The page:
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Drug-eluting stents do not increase risk of death, MI relative to bare-metal stents in patients with diabetes during long-term follow-up, analysis reveals

Thursday, November 13 2008 | Comments
Evidence Grade 7 What's This?
By Selma Kaszczuk

Patients with diabetes who are treated with drug-eluting stents (DES) experience no increased risk of death or myocardial infarction (MI) during long-term follow-up as compared with patients who receive bare-metal stents (BMS), new findings suggest.

Approximately one-third of individuals presenting for coronary stenting have diabetes, Dr. Laura Mauri of Brigham and Women's Hospital and Harvard Medical School noted, adding that diabetes is associated with increased rates of restenosis, procedural MI and mortality, and long-term MI and mortality. As a result, there is a need to compare the long-term safety of DES with that of BMS in people with diabetes, particularly given the conflicting results from earlier, smaller studies.

All percutaneous coronary intervention (PCI) procedures in Massachusetts are reported to the Massachusetts Data Analysis Center (Mass-DAC).  Dr. Mauri and colleagues analyzed PCI procedures from April 2003 through September 2004 that involved either DES or BMS in patients with diabetes. The sample included 5,051 subjects with diabetes who had been treated with either DES (n=3,341; 75% sirolimus-eluting and 23% paclitaxel-eluting; 2% received both) or BMS (n=1,710). Approximately two-thirds of the patients in both stent groups had non-insulin-dependent diabetes.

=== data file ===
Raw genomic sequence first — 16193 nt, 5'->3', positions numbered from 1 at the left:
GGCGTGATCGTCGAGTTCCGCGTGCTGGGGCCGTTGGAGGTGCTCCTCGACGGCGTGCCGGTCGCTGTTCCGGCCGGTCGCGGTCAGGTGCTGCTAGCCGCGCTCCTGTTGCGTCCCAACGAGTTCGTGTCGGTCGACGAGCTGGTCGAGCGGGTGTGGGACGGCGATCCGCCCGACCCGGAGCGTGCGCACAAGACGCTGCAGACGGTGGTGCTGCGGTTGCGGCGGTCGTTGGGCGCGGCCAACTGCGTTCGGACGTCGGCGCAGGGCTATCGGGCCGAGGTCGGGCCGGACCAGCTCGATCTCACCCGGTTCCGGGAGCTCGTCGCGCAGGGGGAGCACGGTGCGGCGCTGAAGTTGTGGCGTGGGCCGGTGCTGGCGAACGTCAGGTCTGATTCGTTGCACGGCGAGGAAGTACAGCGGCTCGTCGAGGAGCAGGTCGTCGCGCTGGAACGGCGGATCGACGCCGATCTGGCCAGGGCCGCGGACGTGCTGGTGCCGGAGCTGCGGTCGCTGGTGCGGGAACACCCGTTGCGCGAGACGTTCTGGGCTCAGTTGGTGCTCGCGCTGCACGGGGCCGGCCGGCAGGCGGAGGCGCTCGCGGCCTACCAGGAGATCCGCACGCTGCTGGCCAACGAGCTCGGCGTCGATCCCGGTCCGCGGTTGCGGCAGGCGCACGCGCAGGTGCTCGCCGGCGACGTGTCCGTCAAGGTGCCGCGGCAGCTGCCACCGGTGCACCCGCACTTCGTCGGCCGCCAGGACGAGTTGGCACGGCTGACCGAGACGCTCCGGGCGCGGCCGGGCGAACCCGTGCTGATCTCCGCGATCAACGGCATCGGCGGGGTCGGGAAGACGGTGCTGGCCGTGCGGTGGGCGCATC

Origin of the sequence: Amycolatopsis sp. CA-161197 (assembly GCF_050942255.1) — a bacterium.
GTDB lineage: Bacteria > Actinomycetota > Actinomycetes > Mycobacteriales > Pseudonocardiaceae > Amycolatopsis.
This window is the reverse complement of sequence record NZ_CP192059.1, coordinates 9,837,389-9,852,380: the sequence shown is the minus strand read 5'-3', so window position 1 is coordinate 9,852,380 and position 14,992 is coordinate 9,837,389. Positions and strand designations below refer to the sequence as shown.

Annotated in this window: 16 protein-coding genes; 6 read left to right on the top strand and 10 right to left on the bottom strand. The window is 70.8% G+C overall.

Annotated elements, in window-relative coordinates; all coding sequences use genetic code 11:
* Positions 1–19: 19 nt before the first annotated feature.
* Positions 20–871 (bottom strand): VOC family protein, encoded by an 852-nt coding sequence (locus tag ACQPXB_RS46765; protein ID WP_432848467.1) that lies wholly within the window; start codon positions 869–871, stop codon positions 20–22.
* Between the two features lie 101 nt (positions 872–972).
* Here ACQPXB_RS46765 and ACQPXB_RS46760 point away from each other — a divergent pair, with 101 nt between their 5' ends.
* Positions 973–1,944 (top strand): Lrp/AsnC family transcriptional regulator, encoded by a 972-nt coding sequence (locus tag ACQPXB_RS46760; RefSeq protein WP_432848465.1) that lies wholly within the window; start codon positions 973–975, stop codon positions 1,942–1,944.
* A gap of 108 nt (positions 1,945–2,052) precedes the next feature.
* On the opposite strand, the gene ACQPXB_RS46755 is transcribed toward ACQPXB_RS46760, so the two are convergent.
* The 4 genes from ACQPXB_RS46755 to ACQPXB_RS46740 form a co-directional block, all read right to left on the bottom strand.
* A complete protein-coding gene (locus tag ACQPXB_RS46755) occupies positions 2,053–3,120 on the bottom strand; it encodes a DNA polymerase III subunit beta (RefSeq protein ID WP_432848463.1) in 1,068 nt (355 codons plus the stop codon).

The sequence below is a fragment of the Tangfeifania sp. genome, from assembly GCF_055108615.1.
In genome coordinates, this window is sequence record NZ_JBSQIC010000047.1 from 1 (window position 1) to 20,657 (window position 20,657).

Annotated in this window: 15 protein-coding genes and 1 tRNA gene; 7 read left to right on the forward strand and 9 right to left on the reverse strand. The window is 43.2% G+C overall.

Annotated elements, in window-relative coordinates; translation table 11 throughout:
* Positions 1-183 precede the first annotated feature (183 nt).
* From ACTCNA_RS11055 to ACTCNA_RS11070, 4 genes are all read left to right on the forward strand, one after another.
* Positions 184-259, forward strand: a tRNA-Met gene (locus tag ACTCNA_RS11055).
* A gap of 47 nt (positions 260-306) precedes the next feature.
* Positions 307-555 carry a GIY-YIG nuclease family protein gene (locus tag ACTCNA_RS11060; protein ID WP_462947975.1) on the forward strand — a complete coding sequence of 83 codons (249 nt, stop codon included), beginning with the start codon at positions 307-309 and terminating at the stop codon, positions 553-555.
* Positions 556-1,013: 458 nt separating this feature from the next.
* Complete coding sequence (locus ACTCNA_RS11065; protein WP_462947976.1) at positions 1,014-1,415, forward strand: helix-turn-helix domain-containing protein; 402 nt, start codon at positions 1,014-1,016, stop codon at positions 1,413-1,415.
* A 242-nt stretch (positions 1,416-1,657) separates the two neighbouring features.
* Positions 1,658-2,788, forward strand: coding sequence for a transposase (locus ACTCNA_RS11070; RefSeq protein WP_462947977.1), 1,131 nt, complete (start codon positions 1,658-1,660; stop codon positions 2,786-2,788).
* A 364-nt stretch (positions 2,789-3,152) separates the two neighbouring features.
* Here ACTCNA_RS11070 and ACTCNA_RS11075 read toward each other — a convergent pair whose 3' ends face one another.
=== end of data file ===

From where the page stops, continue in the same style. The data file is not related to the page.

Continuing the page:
The subjects were propensity-score matched for 67 variables, and the final analysis included 1,476 patients in each stent group. The primary outcomes were risk differences at 3 years between DES and BMS for mortality, MI, and target vessel revascularization (TVR).

The matched risk differences at 3 years for mortality, MI, and TVR all significantly favored the DES group. Specifically, patients who received a DES had a 3.2% reduction in mortality (95% CI, -6.0% to -0.4%; P=.02), a 3.0% reduction in MI (95% CI, -5.6% to -0.5%; P=.02), and a 5.4% reduction in TVR (95% CI, -8.3% to -2.4%; P<.001) relative to those who received a BMS.

"Our primary concern really was to look at DES safety," Dr. Mauri said, noting that the study was designed to see whether there was an increase in the hazard associated with DES versus. BMS. "So it was to our surprise that we actually found significant differences in the opposite direction." (Abstract Oral Session 1311.)

Results of this study were published online Nov. 10 ahead of print by Garg P, et al. in Circulation.

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